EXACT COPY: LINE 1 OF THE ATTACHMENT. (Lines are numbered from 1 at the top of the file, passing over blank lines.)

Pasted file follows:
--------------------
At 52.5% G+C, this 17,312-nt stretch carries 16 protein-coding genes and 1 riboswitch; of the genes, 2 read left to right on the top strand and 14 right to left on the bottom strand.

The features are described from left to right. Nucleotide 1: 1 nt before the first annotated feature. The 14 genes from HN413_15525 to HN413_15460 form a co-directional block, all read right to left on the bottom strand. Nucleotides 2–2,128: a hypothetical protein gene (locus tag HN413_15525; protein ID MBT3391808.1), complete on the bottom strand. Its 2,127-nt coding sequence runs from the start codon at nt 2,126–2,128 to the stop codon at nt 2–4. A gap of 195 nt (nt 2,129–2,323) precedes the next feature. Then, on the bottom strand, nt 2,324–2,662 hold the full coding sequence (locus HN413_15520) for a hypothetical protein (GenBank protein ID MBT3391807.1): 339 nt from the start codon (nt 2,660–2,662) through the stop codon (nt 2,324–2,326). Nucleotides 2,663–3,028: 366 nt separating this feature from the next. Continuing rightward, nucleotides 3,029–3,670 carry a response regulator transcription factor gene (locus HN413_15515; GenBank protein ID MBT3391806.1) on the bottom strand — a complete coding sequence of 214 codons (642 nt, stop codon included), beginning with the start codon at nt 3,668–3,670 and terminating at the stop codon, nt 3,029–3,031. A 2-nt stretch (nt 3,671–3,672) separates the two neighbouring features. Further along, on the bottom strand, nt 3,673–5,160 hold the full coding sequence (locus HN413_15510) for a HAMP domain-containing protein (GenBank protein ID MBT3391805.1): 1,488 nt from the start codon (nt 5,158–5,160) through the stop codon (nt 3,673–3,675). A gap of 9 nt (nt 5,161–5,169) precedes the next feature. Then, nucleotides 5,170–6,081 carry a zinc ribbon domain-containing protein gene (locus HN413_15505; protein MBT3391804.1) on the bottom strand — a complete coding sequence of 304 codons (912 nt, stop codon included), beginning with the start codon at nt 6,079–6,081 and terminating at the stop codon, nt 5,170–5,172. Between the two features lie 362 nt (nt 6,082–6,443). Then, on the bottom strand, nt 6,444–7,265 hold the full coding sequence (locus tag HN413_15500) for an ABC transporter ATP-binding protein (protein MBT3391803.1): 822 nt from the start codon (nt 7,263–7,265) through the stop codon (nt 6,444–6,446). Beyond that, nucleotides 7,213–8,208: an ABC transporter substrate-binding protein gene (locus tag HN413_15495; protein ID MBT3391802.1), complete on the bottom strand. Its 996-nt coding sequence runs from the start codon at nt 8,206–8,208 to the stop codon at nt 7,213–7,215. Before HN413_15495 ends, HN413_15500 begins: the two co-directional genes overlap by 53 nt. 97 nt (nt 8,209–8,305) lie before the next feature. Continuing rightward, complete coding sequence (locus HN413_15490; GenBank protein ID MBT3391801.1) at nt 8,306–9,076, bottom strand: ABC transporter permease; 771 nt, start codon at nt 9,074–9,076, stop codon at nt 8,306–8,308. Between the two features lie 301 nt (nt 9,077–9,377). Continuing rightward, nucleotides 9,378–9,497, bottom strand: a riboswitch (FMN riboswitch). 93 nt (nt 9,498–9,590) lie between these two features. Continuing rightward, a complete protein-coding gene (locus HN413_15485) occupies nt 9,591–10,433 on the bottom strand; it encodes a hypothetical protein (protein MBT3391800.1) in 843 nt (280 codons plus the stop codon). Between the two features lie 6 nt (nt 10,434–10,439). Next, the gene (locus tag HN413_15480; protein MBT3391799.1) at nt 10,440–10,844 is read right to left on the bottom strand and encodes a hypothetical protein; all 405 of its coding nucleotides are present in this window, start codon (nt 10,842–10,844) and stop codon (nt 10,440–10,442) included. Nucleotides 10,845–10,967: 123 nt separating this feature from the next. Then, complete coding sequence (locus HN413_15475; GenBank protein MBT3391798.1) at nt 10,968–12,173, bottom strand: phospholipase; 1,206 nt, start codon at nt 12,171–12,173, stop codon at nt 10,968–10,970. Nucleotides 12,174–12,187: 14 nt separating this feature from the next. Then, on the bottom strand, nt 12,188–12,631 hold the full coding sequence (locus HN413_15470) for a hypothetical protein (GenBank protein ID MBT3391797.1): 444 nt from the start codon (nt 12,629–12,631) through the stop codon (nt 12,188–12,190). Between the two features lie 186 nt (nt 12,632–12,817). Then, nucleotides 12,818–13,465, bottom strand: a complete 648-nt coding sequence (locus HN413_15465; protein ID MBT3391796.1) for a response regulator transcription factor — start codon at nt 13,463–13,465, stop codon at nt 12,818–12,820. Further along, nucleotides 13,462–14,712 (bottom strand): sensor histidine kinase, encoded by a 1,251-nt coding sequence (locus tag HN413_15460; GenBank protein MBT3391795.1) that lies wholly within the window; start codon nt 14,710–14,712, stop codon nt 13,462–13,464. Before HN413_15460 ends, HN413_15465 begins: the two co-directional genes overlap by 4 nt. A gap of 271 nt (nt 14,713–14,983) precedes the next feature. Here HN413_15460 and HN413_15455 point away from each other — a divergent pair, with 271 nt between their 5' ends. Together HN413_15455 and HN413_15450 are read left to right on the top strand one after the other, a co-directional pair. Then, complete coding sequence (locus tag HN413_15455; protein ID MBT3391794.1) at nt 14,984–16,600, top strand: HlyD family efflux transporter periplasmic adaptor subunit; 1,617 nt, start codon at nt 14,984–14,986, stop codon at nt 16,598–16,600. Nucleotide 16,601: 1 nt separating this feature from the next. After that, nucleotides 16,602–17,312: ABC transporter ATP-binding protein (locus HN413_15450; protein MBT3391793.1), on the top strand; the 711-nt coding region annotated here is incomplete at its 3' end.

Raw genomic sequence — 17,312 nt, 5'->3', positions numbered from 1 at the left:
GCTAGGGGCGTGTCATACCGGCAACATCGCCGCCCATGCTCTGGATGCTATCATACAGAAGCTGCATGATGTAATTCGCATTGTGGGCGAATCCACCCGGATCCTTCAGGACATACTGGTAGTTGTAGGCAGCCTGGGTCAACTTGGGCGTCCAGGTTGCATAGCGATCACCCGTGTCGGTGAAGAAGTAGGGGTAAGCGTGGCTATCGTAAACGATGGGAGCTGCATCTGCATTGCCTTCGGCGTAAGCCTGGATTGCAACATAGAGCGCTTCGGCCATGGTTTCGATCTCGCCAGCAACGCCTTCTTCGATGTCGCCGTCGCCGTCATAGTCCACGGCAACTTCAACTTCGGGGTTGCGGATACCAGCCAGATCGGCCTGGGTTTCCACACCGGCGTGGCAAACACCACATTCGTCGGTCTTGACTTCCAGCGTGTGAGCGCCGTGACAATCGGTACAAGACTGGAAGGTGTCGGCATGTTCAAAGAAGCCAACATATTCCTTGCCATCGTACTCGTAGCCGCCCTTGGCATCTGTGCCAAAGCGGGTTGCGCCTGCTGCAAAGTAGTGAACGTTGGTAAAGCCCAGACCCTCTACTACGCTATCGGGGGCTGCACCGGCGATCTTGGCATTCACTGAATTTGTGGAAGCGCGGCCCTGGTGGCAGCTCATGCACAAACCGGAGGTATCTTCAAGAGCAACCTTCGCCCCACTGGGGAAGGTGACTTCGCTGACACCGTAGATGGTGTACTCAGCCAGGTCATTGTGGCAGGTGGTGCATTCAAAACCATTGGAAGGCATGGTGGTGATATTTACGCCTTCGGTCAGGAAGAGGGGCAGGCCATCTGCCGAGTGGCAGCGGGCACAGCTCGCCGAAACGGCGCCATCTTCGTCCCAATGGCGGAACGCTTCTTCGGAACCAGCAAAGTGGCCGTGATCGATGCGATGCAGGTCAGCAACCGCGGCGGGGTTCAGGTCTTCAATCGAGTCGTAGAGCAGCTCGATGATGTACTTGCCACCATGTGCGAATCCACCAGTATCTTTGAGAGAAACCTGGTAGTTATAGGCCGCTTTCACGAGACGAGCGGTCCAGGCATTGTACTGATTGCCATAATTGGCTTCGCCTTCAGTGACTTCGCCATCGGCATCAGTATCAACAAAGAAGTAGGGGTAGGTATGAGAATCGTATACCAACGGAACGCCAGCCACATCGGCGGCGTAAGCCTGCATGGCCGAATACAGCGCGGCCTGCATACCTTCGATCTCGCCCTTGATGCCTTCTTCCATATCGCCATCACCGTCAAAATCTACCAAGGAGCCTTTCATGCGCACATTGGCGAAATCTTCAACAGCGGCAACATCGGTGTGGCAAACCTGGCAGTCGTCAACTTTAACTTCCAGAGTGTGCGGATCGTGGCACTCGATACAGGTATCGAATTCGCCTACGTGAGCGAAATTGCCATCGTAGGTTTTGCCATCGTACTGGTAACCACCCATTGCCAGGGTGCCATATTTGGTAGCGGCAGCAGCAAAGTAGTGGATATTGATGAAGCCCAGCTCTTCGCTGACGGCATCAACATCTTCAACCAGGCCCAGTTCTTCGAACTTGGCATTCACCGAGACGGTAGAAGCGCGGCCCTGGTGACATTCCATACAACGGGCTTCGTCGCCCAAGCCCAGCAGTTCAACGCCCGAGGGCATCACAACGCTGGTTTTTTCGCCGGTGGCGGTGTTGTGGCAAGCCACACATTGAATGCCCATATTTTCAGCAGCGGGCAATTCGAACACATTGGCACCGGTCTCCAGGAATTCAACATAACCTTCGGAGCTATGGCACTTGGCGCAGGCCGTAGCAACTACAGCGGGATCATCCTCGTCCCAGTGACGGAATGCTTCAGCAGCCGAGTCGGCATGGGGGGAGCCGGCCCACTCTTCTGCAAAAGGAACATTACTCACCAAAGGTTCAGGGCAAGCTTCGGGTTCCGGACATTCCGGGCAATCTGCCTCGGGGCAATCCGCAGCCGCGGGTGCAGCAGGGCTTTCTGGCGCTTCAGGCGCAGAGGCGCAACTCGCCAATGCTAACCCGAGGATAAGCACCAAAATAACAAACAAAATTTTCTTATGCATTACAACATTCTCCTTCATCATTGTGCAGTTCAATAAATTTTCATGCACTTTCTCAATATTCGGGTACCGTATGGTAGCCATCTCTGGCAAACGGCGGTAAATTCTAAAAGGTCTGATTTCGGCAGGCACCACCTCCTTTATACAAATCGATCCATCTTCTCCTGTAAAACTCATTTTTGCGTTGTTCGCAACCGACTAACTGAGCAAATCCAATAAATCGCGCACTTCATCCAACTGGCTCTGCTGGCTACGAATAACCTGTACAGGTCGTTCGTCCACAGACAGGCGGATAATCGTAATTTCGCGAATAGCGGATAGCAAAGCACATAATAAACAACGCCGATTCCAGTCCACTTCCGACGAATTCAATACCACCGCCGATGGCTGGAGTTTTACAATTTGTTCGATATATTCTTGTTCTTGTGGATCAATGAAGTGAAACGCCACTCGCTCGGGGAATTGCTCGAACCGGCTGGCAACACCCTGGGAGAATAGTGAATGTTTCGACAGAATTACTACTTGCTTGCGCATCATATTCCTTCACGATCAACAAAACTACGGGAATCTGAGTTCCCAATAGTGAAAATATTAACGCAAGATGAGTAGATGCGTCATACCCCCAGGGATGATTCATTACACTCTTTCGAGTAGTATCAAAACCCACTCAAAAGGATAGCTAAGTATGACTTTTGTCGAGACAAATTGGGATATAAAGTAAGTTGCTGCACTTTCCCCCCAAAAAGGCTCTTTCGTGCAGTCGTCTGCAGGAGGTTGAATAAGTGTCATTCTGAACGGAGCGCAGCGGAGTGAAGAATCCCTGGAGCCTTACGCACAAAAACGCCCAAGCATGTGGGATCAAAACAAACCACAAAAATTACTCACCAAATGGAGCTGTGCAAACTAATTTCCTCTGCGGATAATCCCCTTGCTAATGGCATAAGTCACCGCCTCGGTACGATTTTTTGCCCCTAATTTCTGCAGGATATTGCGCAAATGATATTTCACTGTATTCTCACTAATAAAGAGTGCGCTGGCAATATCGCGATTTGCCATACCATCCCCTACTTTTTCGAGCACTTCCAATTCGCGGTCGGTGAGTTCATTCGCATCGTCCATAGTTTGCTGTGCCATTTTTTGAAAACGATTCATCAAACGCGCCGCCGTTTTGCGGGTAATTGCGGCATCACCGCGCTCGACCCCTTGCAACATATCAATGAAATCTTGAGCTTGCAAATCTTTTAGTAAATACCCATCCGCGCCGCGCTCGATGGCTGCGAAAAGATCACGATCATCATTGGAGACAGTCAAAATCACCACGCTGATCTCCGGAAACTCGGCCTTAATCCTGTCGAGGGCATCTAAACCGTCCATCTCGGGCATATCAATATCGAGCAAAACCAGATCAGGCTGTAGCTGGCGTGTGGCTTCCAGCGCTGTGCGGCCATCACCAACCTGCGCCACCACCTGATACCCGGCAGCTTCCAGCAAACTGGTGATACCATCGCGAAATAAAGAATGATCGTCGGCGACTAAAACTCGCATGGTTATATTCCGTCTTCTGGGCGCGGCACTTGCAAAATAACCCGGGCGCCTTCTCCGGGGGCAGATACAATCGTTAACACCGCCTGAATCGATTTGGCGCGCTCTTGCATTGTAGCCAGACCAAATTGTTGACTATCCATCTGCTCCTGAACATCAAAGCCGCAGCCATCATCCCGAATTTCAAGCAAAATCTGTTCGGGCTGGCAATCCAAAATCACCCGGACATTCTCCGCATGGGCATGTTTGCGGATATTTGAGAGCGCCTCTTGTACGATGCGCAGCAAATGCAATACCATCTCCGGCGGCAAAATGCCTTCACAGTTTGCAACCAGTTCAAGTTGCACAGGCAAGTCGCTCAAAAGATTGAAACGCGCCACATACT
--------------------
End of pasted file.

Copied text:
At 52.5% G+C, this 17,312-nt stretch carries 16 protein-coding genes and 1 riboswitch; of the genes, 2 read left to right on the top strand and 14 right to left on the bottom strand.